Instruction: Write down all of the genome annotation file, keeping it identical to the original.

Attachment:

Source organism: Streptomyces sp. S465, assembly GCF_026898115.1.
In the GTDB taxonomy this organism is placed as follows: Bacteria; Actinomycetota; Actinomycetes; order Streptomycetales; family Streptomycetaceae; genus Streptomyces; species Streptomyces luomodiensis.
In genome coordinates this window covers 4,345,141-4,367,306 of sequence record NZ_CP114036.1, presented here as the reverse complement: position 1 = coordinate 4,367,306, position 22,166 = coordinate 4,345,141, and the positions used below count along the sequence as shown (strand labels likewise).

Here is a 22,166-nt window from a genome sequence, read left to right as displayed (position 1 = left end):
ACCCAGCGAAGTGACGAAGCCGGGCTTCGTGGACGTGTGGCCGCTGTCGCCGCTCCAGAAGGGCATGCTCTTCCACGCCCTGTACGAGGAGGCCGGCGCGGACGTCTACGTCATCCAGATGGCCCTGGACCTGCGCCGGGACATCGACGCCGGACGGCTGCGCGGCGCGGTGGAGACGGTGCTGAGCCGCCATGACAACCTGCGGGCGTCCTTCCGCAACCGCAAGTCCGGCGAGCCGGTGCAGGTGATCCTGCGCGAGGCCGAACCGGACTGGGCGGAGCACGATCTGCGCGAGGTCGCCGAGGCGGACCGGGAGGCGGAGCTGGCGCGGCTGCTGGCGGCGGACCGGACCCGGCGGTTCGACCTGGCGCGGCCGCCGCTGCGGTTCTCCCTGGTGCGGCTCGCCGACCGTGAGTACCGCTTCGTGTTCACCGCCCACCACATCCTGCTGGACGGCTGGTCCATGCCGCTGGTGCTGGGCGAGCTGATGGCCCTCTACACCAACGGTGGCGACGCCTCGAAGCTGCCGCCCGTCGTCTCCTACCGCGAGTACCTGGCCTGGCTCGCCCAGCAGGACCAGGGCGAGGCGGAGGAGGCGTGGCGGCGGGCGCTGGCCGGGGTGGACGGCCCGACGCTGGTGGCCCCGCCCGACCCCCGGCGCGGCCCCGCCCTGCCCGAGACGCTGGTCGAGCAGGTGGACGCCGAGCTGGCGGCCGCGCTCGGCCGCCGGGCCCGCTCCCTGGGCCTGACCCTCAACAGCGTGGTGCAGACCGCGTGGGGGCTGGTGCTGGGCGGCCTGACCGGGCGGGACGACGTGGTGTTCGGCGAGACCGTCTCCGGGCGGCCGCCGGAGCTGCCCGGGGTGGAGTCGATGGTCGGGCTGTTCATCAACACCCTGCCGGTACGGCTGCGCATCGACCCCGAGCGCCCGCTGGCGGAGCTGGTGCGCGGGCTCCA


Source organism: Streptomyces sp. S465, assembly GCF_026898115.1.
In the GTDB taxonomy this organism is placed as follows: Bacteria; Actinomycetota; Actinomycetes; order Streptomycetales; family Streptomycetaceae; genus Streptomyces; species Streptomyces luomodiensis.
In genome coordinates this window covers 4,345,141-4,367,306 of sequence record NZ_CP114036.1, presented here as the reverse complement: position 1 = coordinate 4,367,306, position 22,166 = coordinate 4,345,141, and the positions used below count along the sequence as shown (strand labels likewise).

Here is a 22,166-nt window from a genome sequence, read left to right as displayed (position 1 = left end):
ACCCAGCGAAGTGACGAAGCCGGGCTTCGTGGACGTGTGGCCGCTGTCGCCGCTCCAGAAGGGCATGCTCTTCCACGCCCTGTACGAGGAGGCCGGCGCGGACGTCTACGTCATCCAGATGGCCCTGGACCTGCGCCGGGACATCGACGCCGGACGGCTGCGCGGCGCGGTGGAGACGGTGCTGAGCCGCCATGACAACCTGCGGGCGTCCTTCCGCAACCGCAAGTCCGGCGAGCCGGTGCAGGTGATCCTGCGCGAGGCCGAACCGGACTGGGCGGAGCACGATCTGCGCGAGGTCGCCGAGGCGGACCGGGAGGCGGAGCTGGCGCGGCTGCTGGCGGCGGACCGGACCCGGCGGTTCGACCTGGCGCGGCCGCCGCTGCGGTTCTCCCTGGTGCGGCTCGCCGACCGTGAGTACCGCTTCGTGTTCACCGCCCACCACATCCTGCTGGACGGCTGGTCCATGCCGCTGGTGCTGGGCGAGCTGATGGCCCTCTACACCAACGGTGGCGACGCCTCGAAGCTGCCGCCCGTCGTCTCCTACCGCGAGTACCTGGCCTGGCTCGCCCAGCAGGACCAGGGCGAGGCGGAGGAGGCGTGGCGGCGGGCGCTGGCCGGGGTGGACGGCCCGACGCTGGTGGCCCCGCCCGACCCCCGGCGCGGCCCCGCCCTGCCCGAGACGCTGGTCGAGCAGGTGGACGCCGAGCTGGCGGCCGCGCTCGGCCGCCGGGCCCGCTCCCTGGGCCTGACCCTCAACAGCGTGGTGCAGACCGCGTGGGGGCTGGTGCTGGGCGGCCTGACCGGGCGGGACGACGTGGTGTTCGGCGAGACCGTCTCCGGGCGGCCGCCGGAGCTGCCCGGGGTGGAGTCGATGGTCGGGCTGTTCATCAACACCCTGCCGGTACGGCTGCGCATCGACCCCGAGCGCCCGCTGGCGGAGCTGGTGCGCGGGCTCCA